Thursday, October 26, 2006

Our Weekend With Lance - Part 9

Part 9
Monday – October 16th

The taxi gets on the main highway and we arrive at ASH (Austin Surgical Hospital) in just under 10 minutes. It turns out it was only 10 miles away from the Hyatt. Why did it take Connie and me 45 minutes last night to find it?

The driver pulls up to the front of the hospital and unloads my luggage. He helps me get it inside to the lobby, I pay him and he leaves. I load up the luggage cart – this is like a freakin hotel – and I head back to Jimmy’s room. Since this is only a 20-bed hospital, it is easy to find your way around.

I get to Jimmy’s room, open the door and push the cart in with all the luggage. Surprise! Jimmy is propped up in bed watching the Today show. I go over, give him a kiss and unload the cart. One of the NAs come in, introduces themselves as Lupe, and takes the cart away.

I shove the luggage into the corner by the door leading to our balcony – we have a freakin balcony – go over to Jimmy’s bed and sit in the chair beside him. We watch the Today show and then Kelly & Regis, all the while nurses are coming and going checking Jimmy’s vitals and switching bags on his IV poles. Around 11 a.m. Becky and Judy – the Pre-op nurses – come in and start to dismantle Jimmy’s bed from everything he’s hooked up to. They are a regular comedy team and crack us up all the way to Pre-op. Pre-op looks just like the Pre-op at York Hospital, and I begin to feel more comfortable in familiar surroundings.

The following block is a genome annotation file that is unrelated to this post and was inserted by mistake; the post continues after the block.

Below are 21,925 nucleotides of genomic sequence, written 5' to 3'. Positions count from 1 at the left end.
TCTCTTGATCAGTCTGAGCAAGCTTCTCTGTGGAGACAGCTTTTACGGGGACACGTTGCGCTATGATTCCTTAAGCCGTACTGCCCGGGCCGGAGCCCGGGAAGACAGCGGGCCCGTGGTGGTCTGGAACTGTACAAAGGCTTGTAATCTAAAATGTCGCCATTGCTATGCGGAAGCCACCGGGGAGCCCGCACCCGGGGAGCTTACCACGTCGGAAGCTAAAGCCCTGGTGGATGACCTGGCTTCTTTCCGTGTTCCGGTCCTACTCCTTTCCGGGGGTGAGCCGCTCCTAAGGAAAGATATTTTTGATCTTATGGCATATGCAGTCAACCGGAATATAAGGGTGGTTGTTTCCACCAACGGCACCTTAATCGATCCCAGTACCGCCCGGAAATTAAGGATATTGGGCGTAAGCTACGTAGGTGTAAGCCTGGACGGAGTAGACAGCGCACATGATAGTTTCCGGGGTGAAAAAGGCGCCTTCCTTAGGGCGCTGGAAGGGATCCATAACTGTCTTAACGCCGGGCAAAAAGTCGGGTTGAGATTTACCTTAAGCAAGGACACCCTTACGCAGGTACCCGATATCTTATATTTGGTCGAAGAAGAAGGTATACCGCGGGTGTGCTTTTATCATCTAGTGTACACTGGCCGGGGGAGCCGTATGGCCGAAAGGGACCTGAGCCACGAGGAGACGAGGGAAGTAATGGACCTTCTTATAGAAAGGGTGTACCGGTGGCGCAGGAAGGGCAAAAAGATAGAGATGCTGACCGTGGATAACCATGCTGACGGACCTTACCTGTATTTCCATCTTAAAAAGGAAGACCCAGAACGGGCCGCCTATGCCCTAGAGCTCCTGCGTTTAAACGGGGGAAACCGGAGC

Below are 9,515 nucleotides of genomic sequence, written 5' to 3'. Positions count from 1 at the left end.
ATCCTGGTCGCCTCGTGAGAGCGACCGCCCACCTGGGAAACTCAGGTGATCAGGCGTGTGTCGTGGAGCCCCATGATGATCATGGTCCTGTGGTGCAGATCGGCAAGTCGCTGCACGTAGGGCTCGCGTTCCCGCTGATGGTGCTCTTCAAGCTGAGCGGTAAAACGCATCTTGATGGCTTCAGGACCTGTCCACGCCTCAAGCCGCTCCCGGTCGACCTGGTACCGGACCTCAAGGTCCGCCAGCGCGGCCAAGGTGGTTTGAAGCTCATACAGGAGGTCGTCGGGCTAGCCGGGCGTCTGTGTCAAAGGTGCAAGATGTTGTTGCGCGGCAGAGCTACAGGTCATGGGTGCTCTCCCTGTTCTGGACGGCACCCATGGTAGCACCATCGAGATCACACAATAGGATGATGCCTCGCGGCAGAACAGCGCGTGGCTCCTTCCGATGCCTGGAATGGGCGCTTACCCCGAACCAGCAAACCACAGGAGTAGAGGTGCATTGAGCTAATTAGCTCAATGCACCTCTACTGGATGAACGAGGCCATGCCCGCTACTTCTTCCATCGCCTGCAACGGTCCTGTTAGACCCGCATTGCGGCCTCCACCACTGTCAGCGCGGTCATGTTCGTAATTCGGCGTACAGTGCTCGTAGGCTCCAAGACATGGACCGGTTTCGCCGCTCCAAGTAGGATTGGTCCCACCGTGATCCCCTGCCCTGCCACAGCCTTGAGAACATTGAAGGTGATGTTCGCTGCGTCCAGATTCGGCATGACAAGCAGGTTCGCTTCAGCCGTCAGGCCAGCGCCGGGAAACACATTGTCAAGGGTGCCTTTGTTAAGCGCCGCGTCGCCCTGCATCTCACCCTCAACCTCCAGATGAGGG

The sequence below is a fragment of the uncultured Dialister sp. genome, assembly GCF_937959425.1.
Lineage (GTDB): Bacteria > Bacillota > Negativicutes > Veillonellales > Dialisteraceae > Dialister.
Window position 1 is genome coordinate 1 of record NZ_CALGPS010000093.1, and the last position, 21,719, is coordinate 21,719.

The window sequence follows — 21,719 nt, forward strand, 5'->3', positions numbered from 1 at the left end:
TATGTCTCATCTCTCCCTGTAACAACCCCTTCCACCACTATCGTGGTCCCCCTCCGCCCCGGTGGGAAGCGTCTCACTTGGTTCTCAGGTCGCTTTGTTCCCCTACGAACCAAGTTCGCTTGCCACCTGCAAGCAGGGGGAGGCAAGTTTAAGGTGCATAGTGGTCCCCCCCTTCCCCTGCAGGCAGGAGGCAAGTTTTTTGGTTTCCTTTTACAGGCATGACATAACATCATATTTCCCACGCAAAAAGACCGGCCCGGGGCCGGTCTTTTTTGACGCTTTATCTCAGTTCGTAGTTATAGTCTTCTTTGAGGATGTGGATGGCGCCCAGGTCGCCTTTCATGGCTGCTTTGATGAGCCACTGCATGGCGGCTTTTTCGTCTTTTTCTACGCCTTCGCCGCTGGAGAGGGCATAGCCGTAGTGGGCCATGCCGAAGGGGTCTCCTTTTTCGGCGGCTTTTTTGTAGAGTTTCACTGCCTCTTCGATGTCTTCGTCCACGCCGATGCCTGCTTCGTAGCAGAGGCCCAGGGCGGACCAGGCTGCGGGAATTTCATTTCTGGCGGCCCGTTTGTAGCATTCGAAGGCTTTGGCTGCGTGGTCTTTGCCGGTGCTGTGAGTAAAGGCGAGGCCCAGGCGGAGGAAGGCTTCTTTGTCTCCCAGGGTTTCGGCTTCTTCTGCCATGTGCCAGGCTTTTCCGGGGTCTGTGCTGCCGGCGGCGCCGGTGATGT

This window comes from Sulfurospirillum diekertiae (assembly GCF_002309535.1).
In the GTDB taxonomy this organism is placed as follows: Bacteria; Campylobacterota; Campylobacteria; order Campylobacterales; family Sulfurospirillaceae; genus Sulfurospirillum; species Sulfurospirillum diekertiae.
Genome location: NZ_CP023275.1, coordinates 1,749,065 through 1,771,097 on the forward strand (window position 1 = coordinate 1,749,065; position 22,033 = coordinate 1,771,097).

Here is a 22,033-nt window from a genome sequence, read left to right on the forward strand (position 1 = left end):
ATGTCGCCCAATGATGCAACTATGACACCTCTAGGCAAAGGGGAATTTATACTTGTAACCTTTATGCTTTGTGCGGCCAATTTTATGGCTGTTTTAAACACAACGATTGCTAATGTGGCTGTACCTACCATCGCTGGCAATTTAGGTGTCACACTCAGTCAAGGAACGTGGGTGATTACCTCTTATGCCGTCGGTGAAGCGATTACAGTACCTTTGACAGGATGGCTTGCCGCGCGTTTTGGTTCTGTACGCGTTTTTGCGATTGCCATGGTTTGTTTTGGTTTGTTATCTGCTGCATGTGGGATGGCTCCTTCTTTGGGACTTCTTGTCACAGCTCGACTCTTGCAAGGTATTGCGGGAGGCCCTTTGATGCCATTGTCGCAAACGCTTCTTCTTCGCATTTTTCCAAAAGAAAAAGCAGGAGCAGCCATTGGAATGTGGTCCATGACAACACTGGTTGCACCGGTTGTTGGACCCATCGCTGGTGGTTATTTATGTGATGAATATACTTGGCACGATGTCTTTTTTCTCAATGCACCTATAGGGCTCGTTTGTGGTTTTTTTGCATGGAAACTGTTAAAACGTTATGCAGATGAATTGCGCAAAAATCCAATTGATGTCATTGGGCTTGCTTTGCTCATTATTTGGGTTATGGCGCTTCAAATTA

The anesthesiologist comes in and introduces himself, but I can’t remember his name, and reviews the various types of anesthesia that can be used for this procedure. Jimmy doesn’t do well with surgery, needles, IV’s, any kind of hospital stuff so I tell the doctor to just knock him out, Jimmy agrees. The nurses have me tattoo Jimmy’s leg with a pen so the doctor knows which leg he is to operate on. I don't know about you, but should a person have more medical training to make those kinds of decisions … Becky gives him a cute little shower cap to wear, I give him a kiss and off he goes through the swinging doors. Bye Jimmy!

I head back to Jimmy’s room and read for a while. My stomach keeps grumbling … I haven’t eaten since the banquet on Saturday … and I’m starved !!! I go out to the nurse’s station and ask them if they have a cafeteria or snack bar. Nope. Again, this is a very small hospital – 20 beds – so they only have patient food service. I ask them if there is something within walking distance to go to and they said there’s a McDonalds up the street. Great!

So I cut through the lobby, head down the drive way and get out to the main road. This road is like I-83 during rush hour. OMG … there is no burm to walk on, with a guardrail and a 5-ft drop into a drainage ditch. I am walking against traffic and I can practically feel the paint on the cars brush my arms as they go whizzing by.

All of a sudden a huge tractor-trailer goes flying by, blasts his horn, startling me … I loose my footing, fall over the guardrail down into the ditch! OMG …